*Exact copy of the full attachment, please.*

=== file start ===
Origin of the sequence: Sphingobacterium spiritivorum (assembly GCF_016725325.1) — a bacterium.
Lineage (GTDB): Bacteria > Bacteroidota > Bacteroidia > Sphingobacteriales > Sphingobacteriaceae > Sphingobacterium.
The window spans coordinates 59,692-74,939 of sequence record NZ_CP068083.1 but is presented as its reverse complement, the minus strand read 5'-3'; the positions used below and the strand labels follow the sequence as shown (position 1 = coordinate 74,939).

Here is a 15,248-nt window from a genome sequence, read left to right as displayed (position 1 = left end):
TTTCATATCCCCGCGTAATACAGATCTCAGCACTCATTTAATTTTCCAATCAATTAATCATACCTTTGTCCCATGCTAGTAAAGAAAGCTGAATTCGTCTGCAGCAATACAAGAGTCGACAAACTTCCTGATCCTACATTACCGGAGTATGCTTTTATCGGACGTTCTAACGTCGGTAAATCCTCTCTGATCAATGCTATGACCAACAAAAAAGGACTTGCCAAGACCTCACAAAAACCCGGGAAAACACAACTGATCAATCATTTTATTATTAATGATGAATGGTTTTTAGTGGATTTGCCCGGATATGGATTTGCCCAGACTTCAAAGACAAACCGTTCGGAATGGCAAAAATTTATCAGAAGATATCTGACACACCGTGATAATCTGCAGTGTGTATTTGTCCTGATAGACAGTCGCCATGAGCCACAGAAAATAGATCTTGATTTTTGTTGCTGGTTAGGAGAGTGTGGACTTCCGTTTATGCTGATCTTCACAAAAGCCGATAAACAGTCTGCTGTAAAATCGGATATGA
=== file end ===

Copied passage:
Origin of the sequence: Sphingobacterium spiritivorum (assembly GCF_016725325.1) — a bacterium.
Lineage (GTDB): Bacteria > Bacteroidota > Bacteroidia > Sphingobacteriales > Sphingobacteriaceae > Sphingobacterium.
The window spans coordinates 59,692-74,939 of sequence record NZ_CP068083.1 but is presented as its reverse complement, the minus strand read 5'-3'; the positions used below and the strand labels follow the sequence as shown (position 1 = coordinate 74,939).

Here is a 15,248-nt window from a genome sequence, read left to right as displayed (position 1 = left end):
TTTCATATCCCCGCGTAATACAGATCTCAGCACTCATTTAATTTTCCAATCAATTAATCATACCTTTGTCCCATGCTAGTAAAGAAAGCTGAATTCGTCTGCAGCAATACAAGAGTCGACAAACTTCCTGATCCTACATTACCGGAGTATGCTTTTATCGGACGTTCTAACGTCGGTAAATCCTCTCTGATCAATGCTATGACCAACAAAAAAGGACTTGCCAAGACCTCACAAAAACCCGGGAAAACACAACTGATCAATCATTTTATTATTAATGATGAATGGTTTTTAGTGGATTTGCCCGGATATGGATTTGCCCAGACTTCAAAGACAAACCGTTCGGAATGGCAAAAATTTATCAGAAGATATCTGACACACCGTGATAATCTGCAGTGTGTATTTGTCCTGATAGACAGTCGCCATGAGCCACAGAAAATAGATCTTGATTTTTGTTGCTGGTTAGGAGAGTGTGGACTTCCGTTTATGCTGATCTTCACAAAAGCCGATAAACAGTCTGCTGTAAAATCGGATATGA